North American Crane Working Group


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Hereford, S.G., T.E. Grazia, J.N. Phillips, and G.H. Olsen. Home range size and habitat use of Mississippi sandhill crane colts. In: Hartup, Barry K., ed., Proceedings of the Eleventh North American Crane Workshop, Sep 23-27, 2008, Wisconsin Dells, Wisconsin (Baraboo, WI: North American Crane Working Group, 2010), p. 205.


Reproduced by permission of the North American Crane Working Group.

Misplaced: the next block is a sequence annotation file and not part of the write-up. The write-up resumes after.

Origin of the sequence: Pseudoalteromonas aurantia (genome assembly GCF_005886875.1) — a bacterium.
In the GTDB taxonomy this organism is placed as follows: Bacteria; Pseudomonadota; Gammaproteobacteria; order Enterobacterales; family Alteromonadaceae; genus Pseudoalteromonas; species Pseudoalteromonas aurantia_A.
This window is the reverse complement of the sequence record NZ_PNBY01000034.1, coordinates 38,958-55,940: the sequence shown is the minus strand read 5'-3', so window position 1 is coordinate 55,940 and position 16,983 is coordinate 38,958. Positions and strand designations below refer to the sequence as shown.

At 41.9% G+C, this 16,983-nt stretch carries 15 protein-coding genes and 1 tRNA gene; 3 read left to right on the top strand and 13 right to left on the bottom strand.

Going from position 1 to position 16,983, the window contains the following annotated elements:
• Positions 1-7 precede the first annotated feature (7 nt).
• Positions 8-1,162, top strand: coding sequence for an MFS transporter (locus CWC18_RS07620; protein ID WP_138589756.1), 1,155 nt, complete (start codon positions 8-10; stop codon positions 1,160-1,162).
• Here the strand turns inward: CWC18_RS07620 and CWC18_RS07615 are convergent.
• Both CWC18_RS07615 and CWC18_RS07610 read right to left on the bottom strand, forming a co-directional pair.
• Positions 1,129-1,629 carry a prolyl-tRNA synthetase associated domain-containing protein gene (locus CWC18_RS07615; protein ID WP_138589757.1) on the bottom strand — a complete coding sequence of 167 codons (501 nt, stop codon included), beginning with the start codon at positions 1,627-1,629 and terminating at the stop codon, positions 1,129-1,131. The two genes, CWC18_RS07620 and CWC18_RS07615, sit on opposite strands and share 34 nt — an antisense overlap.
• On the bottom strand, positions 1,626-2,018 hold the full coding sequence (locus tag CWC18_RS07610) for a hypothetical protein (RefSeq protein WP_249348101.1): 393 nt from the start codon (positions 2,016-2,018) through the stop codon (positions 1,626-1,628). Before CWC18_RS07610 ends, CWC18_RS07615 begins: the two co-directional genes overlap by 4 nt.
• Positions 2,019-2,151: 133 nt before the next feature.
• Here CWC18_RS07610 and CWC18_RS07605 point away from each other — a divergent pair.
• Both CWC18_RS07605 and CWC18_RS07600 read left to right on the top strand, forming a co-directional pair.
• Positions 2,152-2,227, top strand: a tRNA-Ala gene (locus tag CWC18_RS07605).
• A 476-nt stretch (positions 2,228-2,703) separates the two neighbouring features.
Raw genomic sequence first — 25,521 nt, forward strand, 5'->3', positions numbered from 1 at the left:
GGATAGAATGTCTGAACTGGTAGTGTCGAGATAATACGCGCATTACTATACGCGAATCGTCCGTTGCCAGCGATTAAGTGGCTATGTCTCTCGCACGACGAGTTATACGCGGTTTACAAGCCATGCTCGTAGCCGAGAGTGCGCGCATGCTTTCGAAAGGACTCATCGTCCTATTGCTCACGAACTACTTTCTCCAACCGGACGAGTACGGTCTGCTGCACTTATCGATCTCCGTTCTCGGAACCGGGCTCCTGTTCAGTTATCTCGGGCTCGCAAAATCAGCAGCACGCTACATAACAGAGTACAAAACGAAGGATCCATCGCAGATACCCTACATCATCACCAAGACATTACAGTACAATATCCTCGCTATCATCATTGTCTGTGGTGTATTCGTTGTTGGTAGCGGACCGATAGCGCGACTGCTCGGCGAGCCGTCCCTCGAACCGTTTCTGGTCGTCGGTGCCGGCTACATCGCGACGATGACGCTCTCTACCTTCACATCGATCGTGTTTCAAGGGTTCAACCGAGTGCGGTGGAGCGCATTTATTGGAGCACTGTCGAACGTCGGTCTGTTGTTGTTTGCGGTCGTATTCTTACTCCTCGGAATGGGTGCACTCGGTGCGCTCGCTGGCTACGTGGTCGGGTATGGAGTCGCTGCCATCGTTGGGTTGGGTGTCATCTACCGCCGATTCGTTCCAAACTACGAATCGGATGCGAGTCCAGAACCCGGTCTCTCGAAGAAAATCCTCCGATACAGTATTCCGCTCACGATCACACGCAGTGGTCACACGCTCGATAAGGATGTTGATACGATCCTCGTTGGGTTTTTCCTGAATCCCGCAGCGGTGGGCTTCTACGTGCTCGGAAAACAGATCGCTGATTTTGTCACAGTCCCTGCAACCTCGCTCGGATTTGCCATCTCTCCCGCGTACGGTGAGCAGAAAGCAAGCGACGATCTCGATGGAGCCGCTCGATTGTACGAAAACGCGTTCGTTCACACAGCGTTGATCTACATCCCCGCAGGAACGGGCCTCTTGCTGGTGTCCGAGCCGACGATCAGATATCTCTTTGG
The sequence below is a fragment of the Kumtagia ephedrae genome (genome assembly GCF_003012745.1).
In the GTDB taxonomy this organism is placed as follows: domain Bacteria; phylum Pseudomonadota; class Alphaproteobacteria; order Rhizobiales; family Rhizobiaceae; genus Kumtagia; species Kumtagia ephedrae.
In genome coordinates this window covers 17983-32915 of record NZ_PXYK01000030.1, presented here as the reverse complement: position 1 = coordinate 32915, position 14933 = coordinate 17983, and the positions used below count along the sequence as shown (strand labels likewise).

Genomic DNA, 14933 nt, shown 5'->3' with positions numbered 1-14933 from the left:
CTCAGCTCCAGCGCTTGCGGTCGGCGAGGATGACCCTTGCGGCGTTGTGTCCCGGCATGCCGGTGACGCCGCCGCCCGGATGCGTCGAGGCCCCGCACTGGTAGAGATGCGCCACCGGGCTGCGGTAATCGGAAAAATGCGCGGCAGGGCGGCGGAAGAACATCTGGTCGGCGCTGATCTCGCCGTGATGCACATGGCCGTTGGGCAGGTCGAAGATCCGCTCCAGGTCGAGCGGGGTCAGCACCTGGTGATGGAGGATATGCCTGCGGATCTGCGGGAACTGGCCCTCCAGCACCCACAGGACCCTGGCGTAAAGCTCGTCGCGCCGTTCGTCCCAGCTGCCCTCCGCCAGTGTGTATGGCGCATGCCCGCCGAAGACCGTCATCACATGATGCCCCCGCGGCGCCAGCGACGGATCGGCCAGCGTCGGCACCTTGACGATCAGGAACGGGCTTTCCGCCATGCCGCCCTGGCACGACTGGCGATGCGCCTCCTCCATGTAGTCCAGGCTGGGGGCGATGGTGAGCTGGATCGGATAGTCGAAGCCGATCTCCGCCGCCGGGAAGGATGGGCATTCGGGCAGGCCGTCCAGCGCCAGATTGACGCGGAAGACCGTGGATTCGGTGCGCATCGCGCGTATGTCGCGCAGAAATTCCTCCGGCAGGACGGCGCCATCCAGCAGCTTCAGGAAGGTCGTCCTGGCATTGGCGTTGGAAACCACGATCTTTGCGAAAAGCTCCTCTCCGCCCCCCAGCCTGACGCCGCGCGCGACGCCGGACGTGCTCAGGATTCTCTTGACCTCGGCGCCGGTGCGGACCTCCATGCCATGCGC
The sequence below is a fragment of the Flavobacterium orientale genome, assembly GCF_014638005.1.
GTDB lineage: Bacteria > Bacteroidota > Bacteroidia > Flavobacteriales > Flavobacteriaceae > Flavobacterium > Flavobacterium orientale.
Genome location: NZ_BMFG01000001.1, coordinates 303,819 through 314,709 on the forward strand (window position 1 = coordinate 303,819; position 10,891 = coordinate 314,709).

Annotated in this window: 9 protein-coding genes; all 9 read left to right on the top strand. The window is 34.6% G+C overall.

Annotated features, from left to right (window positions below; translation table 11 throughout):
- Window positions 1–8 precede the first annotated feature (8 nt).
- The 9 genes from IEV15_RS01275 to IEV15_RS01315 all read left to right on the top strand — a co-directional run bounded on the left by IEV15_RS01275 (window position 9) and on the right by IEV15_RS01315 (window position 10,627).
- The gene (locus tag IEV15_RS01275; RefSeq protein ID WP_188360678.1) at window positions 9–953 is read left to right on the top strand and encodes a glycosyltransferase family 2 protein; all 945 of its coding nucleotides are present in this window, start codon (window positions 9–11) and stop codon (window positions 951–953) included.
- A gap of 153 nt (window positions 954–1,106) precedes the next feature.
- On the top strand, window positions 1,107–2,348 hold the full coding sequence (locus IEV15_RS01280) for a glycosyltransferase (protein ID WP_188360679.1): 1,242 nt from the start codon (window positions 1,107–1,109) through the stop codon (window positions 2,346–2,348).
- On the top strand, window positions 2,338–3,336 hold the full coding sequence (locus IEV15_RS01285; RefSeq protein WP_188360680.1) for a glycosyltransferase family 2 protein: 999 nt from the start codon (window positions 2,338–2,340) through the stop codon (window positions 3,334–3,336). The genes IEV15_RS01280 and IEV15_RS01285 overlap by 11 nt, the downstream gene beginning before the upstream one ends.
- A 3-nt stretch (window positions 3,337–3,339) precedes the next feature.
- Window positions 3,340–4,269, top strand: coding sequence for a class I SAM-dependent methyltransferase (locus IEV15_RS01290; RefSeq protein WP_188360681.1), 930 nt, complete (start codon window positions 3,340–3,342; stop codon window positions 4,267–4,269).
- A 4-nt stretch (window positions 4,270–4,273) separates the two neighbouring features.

Recruitment in the endangered Mississippi sandhill crane (Grus canadensis pulla) is minimal, with the population of 110 sustained by an annual augmentation of captive-reared juveniles. Suitability of available habitat quality is likely involved in nesting success. Thousands of hectares of pine savanna were restored for crane use, but it is not clear how much was being used by crane families. We used 3-g subcutaneous transmitters to radio-tag 27 colts over 6 years from 1998 to 2002 and 2004 to determine home range and habitat use. Using a hand-held receiver, H-antenna and standard triangulation, location data were collected twice daily along with age and habitat type. We used Hawth's GIS Tools to calculate a minimum convex polygons as an indicator of home range. We collected data on the colts from 23 nests and 16 different territories. There were 1,334 total locations with the number of locations per colt ranging from 3 to 130. The average age at tagging was 11.6 days. The home range size doubled about every 30 days until fledging: averaging 30 ha for colts 25 days and younger, 63 ha for colts 26-50 days, and 115 ha for colts older than 50 days. Colts were most often located in savanna habitat accounting for 69% of use, followed by water (11%), hydric drain (7%), pine flatwoods (6%), agricultural (5%), road (2%), and estuarine marsh (<1%). For those colts that survived and were tracked past 50 days old, total home range size varied greatly, from 50 to 400 ha, likely indicating habitat quality. Smaller home ranges included open water, savanna, and agricultural habitat. Larger home range size was observed more frequently in areas including bigger pineywoods tracts. Results support refuge habitat management goals to restore savanna from pine flatwoods and increase scattered shallow ponds. Additional analyses should focus on habitat use vs. availability, density-based home range, and further descriptors of successful territories.